been Say’s — severely reduced inequality with moderate wealth for all,

dedication to virtue and good manners on the part of the population, and

education of the public as well as the members of government to the need for

and benefits of such behavior, as well as the requirements of a

well-functioning economy that is a necessary condition for achievement of

these goals.

All of this is entirely plausible, though the author provides us with

remarkably little in Say’s writings, at least after he had attained maturity,

that makes these points explicitly. But Whatmore goes further than this. He

implies that this is what Say’s Trait? and his other writings in

economics are, essentially, all about. Even Say’s law is not to be properly

understood without this information: “In consequence, it ismisleading to group

him [Say] with exponents of classical political economy in Britain, as many

historians of economic thought continue to do. Say’s conception of utility

must be seen as a product of a French discussion about public virtue rather

than a partially-formed building block of a new science. Say’s ‘Law’, by

contrast with the use made of it by British Ricardians, was intended to combat

fears of ‘general gluts’ by the introduction of specific ranks and manners”

(p. 218).

In taking this position, it seems clear to me, the author goes too far.

Rereading of the Trait? surely indicates that the author intended the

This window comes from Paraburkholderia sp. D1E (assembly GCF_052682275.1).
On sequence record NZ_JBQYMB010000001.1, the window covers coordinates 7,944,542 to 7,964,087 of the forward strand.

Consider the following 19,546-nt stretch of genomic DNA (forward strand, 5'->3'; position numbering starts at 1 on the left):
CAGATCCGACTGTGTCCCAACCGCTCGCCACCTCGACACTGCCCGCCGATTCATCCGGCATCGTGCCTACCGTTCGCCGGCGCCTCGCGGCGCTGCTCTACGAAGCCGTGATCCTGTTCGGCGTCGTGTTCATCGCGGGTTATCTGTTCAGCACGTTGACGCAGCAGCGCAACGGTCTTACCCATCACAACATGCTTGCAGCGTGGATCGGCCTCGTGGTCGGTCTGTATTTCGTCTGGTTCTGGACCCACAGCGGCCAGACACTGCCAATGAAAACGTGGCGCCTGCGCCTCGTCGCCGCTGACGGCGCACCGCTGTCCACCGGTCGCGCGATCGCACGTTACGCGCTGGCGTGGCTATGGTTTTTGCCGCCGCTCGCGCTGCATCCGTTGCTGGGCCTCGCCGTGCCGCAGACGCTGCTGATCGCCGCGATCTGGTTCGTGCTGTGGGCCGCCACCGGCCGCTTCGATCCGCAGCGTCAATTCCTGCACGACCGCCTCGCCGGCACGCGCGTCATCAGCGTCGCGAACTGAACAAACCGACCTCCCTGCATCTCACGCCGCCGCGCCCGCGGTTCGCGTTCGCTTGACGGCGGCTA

book to be a work of political economy in the standard sense, and one

completely divorced from political connotations. Indeed, Say emphasizes this

in the first page of his introduction: “Since the time of Adam Smith, it

appears to me, these two very distinct inquiries have been uniformly

separated, the term political economy being now confined to the science

which treats of wealth, and that of politics, to designate the

relations existing between a government and its people, and the relations of

different states to each other” ( A Treatise of Political Economy,

American translation of the fourth edition of the Trait?, Philadelphia,

1834, pp. xv-xvi).

This is not to deny that Whatmore’s observations are illuminating. They do

help us to understand Say as author, just as Jacob Viner’s emphasis (The

Role of Providence in the Social Order, Princeton: Princeton University

Press, 1972, p. 81) of the religious connotation of Adam Smith’s invisible

hand passage (“invisible hand” being a common eighteenth-century reference to

the hand of Providence) helps us to understand what Smith meant in this

passage. But a claim that The Wealth of Nations is therefore to be

interpreted as predominantly a religious tract would surely be misleading. And

it seems to me equally misleading to interpret the Trait? as a manual

of republicanism rather than, primarily, as a work of political economy, as

the title of the book tells us, and as Say tells us the term was

conventionally interpreted at the time.

William J. Baumol, Professor of Economics, New York University. is currently

working on a book investigating the explanation of the superior growth record

of free-market economies and, most recently, is co-author with Ralph Gomory of

Global Trade and Conflicting National Interests, MIT Press, 2001.

Subject(s):History of Economic Thought; Methodology
Geographic Area(s):Europe
Time Period(s):19th Century